My selection for this week is Chestnut Farms Straight Kentucky bourbon. Check back tomorrow to see how it ranks.
I’m not sure if this is a national brand or one created for Total Wine & More. I’ve never seen Kavanagh anywhere else, but that could just be me.
The whiskey is made by Kilbeggan on contract before getting the Kavanagh brand name on the bottle.
I’m always interested in trying new offerings, so I grabbed this bottle of Kavanagh Single Malt, and opened it when a friend stopped by yesterday.
I poured two glasses, sipped mine, and practically slapped the glass out my friends hand before she could take the first sip. She’s not a regular whiskey drinker, and I didn’t want her first taste of Irish Whiskey to be something so poorly representative of Irish Whiskey overall. I rinsed her glass out and poured her a glass of Tyrconnel Single Malt instead, which she enjoyed.
Kavanagh has a bit of nose burn and chemical smell that is hard to place. My son works in a warehouse, and I asked him to sniff it. He said it smelled like the chemicals they use to clean the concrete warehouse floors.
I can honestly say this is one of the few bottles I poured out. I can’t imagine drinking it in mixed drinks, or any other way. It scored a 3/100 because it took 3 sips to make my final decision. Don’t waste your money, its Just Bad.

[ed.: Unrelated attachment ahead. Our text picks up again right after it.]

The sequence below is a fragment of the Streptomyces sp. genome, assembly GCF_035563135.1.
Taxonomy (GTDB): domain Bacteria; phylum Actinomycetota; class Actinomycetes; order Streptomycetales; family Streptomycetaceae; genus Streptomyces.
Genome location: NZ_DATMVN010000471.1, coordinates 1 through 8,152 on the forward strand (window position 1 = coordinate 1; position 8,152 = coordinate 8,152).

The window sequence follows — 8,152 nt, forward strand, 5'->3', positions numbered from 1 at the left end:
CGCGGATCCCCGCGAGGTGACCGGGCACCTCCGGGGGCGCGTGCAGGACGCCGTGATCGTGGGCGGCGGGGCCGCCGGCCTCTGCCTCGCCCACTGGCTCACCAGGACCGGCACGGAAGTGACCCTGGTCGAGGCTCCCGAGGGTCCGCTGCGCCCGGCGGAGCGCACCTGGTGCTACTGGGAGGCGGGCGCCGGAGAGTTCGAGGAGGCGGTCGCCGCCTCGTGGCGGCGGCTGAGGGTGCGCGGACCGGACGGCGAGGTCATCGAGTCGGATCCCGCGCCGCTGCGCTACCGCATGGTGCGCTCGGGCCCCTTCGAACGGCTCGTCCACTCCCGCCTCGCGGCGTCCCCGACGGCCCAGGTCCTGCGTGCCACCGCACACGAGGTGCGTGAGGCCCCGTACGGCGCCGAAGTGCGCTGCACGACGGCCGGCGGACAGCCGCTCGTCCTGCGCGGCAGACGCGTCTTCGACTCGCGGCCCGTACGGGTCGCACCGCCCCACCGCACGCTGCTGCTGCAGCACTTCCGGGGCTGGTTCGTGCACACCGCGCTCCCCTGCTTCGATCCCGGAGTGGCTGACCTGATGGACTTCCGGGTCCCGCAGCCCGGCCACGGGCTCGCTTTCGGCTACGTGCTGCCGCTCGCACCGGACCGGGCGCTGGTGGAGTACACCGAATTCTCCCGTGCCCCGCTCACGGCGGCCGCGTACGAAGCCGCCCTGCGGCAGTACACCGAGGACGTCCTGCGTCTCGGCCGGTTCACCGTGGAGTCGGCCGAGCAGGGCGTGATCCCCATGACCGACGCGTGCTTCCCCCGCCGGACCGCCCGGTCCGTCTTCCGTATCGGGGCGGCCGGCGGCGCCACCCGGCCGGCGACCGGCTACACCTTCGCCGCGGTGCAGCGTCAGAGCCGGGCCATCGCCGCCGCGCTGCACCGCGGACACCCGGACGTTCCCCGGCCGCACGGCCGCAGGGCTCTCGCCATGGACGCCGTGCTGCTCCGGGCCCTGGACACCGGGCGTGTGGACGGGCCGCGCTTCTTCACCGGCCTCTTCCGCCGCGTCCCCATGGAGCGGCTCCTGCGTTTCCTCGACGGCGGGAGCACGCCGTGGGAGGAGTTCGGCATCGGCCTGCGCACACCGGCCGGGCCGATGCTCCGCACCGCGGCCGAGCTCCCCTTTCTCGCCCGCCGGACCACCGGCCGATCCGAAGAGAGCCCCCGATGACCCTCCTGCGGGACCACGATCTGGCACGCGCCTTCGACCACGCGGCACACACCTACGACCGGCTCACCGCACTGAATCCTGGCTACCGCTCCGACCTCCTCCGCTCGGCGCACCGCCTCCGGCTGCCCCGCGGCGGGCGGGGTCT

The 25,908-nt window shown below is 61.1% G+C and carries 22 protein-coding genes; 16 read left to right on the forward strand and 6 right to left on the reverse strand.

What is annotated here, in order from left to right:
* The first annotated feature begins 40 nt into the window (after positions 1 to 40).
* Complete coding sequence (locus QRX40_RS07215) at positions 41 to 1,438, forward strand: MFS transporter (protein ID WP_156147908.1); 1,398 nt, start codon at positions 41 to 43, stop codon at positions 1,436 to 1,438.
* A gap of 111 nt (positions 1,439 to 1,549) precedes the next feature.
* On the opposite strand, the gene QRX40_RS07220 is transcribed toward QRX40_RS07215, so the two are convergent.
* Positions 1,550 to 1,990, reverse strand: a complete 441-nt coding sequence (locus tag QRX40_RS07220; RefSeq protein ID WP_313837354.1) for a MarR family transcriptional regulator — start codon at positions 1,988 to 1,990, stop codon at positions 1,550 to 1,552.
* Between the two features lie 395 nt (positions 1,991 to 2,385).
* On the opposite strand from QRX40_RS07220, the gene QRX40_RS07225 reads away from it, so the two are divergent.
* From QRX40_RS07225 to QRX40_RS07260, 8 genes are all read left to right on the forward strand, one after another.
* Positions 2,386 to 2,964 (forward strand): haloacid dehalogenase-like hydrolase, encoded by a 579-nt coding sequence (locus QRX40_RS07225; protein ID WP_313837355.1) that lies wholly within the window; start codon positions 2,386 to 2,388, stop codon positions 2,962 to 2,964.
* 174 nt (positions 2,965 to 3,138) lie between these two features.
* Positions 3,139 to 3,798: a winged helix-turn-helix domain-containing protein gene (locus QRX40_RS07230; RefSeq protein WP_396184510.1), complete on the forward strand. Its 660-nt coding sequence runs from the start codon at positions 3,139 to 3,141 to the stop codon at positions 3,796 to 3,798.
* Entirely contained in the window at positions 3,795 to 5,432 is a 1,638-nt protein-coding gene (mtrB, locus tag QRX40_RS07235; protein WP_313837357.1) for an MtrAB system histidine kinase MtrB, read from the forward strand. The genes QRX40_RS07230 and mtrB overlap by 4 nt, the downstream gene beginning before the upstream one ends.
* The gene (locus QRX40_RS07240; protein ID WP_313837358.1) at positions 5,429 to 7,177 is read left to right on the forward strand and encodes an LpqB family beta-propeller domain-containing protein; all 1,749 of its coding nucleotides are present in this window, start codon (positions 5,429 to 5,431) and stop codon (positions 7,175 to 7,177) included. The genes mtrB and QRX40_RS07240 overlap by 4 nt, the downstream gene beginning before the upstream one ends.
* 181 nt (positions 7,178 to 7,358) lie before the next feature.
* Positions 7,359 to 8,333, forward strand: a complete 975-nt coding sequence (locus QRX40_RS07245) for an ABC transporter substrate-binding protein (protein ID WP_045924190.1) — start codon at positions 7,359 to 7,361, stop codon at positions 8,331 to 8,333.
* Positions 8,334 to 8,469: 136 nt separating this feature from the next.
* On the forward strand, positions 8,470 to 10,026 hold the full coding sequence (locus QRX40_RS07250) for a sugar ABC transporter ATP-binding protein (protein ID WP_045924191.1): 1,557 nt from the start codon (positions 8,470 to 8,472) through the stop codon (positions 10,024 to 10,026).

- My sink enjoyed it.
- The holiday seasons are coming up. Gift it to someone you really don’t like.
- I poured a $25 dollar down the drain.
- I gave it 3 points because it took me a full 3 (small) sips to decide this wasn’t drinkable.
This weekend’s selection is Kavanagh Single Malt. Check back tomorrow to see how it fairs against its peers…
I’ve read several rave reviews of Stranahan’s Single Malt, and was looking forward to a wonderful experience drinking this American Bourbon.
This is different, it is essentially an American single malt scotch made in Colorado. The nose on this whiskey is sweet vanilla on top of marshmallow. With its clean, sweet nose, without any alcohol burn, this whiskey begs to be sipped.
This is where things fell apart a little for me. I have to be honest, I’m not huge fan of Scotch. I don’t enjoy smoky, oily alcohol. I love bourbon and Irish Whiskey however. Stranahan’s Single Malt isn’t peated, so I wasn’t expecting this to have such strong burnt notes. Stranahan’s Single Malt has a blackened, burnt marshmallow flavor that is just a little oily, and which coats your palate. If you like Scotch, you might find this whiskey to be quite enjoyable, for me, that burnt flavor killed the experience.
For me, this was a 27/100. I will finish the bottle in mixers, but I wouldn’t buy something this expensive to make Manhattan’s with.
- Who doesn’t want to try an American Single Malt?